Accounting consists of basic assumptions, principles, and constraints. There are four basic assumptions of accounting that are the fundamental basis of any set of accounts. The four basic assumptions of accounting include: monetary unit assumption, economic period assumption, time period assumption, and going concern assumption. Monetary unit assumption states that only transaction data that is expressed in terms of money can be included in the accounting records. Economic period assumption states that the activities of the entity should be kept separate and distinct from the activities of the owner and of all of the other economic entities. Time period assumption states that the economic life of a business can be divided into artificial time periods. Going concern assumption states that the company will continue in operation long enough to carry out its existing objectives.
The four principles of account include: revenue recognition principle, matching principle, full disclosure principle, and cost principle. The revenue recognition principle states that companies should recognize revenue in the accounting period in which it is earned. The matching principle dictates that companies match expenses with revenues during the period when efforts are made to generate revenues. Full disclosure principle requires companies to disclose circumstances and events that make a difference to the financial statement users. Cost principle states companies but record assets at their own cost. Along with the four basic assumptions of accounting and the four principles of accounting, there are two constraints of accounting. These constraints are: materiality that relates to an item’s impact of the firm’s overall financial condition and operations; and conservatism which dictates when a company is in a doubt and that there company should choose the method that will be least likely to overstate assets and income.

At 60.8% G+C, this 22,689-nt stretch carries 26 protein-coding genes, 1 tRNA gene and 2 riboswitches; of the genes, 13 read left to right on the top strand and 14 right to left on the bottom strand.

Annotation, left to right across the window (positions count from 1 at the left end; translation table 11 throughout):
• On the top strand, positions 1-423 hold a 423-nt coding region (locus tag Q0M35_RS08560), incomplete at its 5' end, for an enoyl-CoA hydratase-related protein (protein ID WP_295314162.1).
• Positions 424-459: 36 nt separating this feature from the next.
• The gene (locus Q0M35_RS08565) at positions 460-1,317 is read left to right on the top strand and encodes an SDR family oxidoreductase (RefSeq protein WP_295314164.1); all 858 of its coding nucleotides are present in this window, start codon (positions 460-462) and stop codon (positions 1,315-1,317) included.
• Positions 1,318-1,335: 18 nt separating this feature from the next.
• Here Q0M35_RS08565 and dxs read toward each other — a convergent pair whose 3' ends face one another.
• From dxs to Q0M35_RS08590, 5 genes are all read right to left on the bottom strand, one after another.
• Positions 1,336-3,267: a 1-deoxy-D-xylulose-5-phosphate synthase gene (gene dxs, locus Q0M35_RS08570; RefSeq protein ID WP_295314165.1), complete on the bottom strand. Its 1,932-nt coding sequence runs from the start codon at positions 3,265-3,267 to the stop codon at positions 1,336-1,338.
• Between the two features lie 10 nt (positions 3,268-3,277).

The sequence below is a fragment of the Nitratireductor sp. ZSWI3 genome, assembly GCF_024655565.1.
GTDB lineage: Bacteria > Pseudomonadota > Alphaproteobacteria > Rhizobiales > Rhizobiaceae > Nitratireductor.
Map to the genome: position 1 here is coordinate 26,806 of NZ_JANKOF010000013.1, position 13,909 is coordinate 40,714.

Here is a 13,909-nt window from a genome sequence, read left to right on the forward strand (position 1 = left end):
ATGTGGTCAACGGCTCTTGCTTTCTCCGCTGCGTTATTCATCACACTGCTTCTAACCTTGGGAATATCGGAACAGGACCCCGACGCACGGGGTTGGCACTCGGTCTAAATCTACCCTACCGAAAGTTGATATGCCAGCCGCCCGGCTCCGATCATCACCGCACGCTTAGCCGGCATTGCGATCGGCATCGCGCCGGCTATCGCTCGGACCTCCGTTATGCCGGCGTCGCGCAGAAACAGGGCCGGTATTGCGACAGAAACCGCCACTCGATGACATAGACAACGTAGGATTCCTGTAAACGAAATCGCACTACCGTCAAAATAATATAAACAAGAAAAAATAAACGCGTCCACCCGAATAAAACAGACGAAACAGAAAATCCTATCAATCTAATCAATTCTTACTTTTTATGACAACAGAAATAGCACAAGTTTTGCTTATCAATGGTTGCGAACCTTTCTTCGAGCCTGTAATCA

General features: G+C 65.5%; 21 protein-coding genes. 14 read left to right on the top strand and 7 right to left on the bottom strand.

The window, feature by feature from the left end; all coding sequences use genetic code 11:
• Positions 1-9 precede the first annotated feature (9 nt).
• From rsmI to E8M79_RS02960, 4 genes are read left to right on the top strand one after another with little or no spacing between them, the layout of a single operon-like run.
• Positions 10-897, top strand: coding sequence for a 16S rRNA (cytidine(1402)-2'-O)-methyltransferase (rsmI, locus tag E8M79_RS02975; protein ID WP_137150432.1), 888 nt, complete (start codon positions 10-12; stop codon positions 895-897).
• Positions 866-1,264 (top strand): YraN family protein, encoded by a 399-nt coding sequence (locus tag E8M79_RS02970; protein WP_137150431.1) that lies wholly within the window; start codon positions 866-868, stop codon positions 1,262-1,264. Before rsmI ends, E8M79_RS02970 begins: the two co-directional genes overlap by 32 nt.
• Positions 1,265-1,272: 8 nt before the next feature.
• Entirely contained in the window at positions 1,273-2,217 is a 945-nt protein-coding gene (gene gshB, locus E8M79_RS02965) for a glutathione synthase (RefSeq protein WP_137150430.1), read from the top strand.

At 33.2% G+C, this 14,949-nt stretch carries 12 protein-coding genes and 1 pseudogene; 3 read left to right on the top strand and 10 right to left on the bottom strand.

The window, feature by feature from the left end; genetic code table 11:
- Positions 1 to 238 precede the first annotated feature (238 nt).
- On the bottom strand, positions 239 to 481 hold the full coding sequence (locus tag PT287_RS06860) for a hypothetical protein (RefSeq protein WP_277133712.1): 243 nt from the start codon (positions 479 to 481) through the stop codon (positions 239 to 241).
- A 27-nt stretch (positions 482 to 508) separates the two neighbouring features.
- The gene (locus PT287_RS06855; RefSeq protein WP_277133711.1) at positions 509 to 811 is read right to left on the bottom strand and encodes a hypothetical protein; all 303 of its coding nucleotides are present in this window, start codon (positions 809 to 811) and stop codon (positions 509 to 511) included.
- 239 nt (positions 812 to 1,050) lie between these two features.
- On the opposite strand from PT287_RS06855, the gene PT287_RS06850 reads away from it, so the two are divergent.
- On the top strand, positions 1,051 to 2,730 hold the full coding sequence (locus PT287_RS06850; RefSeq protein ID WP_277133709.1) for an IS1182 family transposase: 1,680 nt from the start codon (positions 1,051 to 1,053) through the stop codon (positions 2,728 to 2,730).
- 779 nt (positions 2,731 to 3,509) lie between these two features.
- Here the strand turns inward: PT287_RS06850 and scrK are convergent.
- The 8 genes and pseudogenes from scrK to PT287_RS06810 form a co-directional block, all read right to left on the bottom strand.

Financial reporting depends on principles, assumptions, and...
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